Sermon for Sunday, June 20, 2021 – ”Grounded in God’s Peace and Power”

Fourth Sunday after Pentecost
Good Shepherd Lutheran Church
Decorah, Iowa
Rev. Amy Zalk Larson

Click here to read scripture passages for the day.

Beloved people of God, grace to you and peace in the name of Jesus.

This story raises a lot of questions for me. I know Jesus calms the storm and that’s all good, but why does he sleep through the storm at first? Why doesn’t he do something sooner? And why isn’t he a little kinder with the disciples?

I imagine myself as one of the disciples on that boat. As the wind starts to whip and the waves beat against the boat, I’m a little nervous. But Jesus is here, it’ll be OK if he’d ever wake up. Then the boat fills with water and starts going under and I panic a bit. Jesus just keeps snoring away on his cushion. Finally, some of us wake Jesus asking, “Don’t you care that we’re perishing?” Jesus does get up and calm the storm. But then he turns to us and says, “Why are you afraid? Have you still no faith?”

If I had been on that boat, I’m pretty sure I would’ve reacted badly at that point. I’d have been tempted to snap back at Jesus, “Umm, we almost died while you took a nice little nap. Go easy on us! Have a little compassion please.” Except maybe these are honest questions from Jesus. Maybe Jesus is genuinely trying to understand why the disciples are afraid, why they are struggling with faith. Maybe he is practicing empathy.

Empathy involves working to understand what others are feeling. Sympathy involves feeling bad yourself when others are hurting; but empathy involves focusing on the other person and their experience of the situation. Jesus has no sympathy for the disciples. He doesn’t feel bad because they’re scared. Yet I think Jesus really does want to understand why they are so afraid. I think he has real empathy for them.

Empathy has been on my mind a lot recently. This week Vicar Kathryn and I had conversations with the Good Shepherd members who have served as Shepherds to the congregation during the pandemic. I was struck again by the Shepherd’s empathy for those in their flocks. They worked to understand what you needed, what would be helpful and not intrusive. They’ve been thoughtful and sensitive as they’ve carried out their roles.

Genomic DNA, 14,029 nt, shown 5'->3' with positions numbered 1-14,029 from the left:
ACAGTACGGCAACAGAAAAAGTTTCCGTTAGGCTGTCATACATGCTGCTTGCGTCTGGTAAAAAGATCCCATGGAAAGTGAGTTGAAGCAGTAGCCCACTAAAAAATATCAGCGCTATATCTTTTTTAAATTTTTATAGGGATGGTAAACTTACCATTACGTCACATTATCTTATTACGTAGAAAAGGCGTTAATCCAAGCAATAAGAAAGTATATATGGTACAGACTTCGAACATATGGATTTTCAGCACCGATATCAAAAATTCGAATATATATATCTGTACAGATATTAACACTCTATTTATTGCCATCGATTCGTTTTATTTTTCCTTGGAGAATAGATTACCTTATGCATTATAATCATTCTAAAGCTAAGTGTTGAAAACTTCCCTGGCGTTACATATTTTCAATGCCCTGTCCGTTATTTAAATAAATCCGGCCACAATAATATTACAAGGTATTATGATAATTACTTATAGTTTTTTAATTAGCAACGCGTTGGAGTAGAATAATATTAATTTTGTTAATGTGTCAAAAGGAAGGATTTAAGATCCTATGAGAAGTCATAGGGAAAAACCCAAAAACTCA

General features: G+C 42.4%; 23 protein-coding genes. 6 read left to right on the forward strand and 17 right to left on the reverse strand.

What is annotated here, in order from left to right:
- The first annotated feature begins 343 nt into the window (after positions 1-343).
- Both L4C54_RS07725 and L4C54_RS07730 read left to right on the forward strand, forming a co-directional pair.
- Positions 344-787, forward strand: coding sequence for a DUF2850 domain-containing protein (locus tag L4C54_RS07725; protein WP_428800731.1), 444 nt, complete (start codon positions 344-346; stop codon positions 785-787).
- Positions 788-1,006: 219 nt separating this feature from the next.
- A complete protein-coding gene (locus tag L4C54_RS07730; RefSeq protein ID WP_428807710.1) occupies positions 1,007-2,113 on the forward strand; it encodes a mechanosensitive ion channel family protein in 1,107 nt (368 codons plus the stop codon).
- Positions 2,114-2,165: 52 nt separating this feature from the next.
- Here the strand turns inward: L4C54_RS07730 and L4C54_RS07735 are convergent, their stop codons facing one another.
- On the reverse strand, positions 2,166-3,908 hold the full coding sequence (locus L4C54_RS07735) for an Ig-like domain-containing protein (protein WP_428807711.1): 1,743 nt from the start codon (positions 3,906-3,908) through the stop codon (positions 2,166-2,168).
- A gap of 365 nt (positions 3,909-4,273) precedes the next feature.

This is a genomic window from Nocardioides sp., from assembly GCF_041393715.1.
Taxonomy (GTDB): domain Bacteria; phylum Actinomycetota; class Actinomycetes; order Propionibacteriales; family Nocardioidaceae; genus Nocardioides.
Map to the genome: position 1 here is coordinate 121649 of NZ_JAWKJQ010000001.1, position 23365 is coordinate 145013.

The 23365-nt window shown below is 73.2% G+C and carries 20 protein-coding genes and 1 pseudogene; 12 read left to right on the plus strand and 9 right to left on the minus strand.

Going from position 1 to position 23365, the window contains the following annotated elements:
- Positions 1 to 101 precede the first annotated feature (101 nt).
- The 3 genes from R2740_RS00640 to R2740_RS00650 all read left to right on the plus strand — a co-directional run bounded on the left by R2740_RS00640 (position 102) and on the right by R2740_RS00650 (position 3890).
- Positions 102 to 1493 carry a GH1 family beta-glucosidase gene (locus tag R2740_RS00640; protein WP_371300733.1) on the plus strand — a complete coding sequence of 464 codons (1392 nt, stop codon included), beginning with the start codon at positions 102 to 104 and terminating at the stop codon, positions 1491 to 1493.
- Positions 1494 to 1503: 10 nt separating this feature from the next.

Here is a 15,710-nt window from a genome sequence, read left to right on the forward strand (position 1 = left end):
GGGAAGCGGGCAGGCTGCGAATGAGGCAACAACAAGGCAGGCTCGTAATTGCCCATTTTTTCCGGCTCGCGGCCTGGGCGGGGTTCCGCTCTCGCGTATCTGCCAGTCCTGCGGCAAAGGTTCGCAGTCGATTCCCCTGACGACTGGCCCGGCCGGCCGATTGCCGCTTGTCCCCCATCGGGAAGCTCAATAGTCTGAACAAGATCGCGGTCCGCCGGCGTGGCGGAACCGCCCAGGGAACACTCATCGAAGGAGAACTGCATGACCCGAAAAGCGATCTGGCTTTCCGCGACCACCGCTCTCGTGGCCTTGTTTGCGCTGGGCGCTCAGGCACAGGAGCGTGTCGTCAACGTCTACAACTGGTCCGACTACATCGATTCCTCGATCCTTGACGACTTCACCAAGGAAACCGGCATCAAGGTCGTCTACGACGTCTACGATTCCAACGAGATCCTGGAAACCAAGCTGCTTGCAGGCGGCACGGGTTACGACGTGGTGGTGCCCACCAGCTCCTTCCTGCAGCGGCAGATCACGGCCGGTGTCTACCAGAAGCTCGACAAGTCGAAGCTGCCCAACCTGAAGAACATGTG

Now as we bring the formal Shepherd and Flock program to a close, we asked the Shepherds about their hopes for Good Shepherd. One man said, “In a culture where empathy is increasingly rare, I hope we at Good Shepherd are always known as empathetic people.” That comment struck me as so helpful. I hope we will practice empathy as we move into a new normal after the pandemic. I hope we’ll be guided by empathy as we enter more deeply into antiracism work together as a congregation. I hope we who have white privilege will seek to understand what it’s like to be black, indigenous, Asian, Hispanic – what it’s like to be viewed as “other” because of the color of your skin. We can practice such empathy because Jesus does this for us. Jesus has entered into everything we face as human beings seeking to understand it, focused on us, focused on what it is like to be human.

But Jesus doesn’t only show empathy. He also has a non-anxious presence amid the storms of this world. A non-anxious presence is a way of being, a way of standing when things are difficult. It involves having one foot in the hard situation and one foot grounded in hope and calm. This allows someone to be with you in something painful and not get swallowed up by it themselves.

I think this is what Jesus is doing on the boat with the disciples. He is with them in the storm and yet he isn’t swept away by the fear and panic. He is grounded in God’s peace and God’s power. From that place of calm, Jesus can be a helpful presence to the disciples, even if he sounds a bit harsh. Jesus can help the disciples, and help us, to not be consumed by fear, to put our trust in God.

A key message throughout all of scripture is “do not be afraid.” That phrase is repeated more times than any phrase in scripture. Yet how are we supposed to not be afraid when there are storms, vi- ruses, car accidents, cancer, injustice  – so many fearful things? “Do not be afraid” can be a hard message to hear when we just want some sympathy amid all our fears.

Yet Jesus’ challenging, empathetic, and non-anxious presence helps the disciples to know that fear does not have to consume them. They can have fear and yet not be afraid. As my friend Stacey Nalean-Carlson says, Jesus’ presence assures us that “you may fear, but you are not afraid. Fear doesn’t define you. Fear isn’t who you are.”[1] Jesus helps to ground us in something greater than the chaos and pain of this world. Jesus grounds us in God’s peace and God’s power. Jesus shows us that God is always present, always at work. And, as another of our Shepherds told me this year, “Sometimes God calms the storm, sometimes God calms the child.”

Beloved of God, we face many storms, many fearful things in our world, in our country, as a congregation. Yet we can engage all that comes in an empathetic, non-anxious way together.

Jesus is present with us, focused on us.  Jesus’ calm presence helps us to face our fears and not be swallowed up by them. We have all that we need.

Thanks be to God.


1 From Pr. Stacey Nalean-Carlson’s sermon for Easter 2020, April 12, 2020.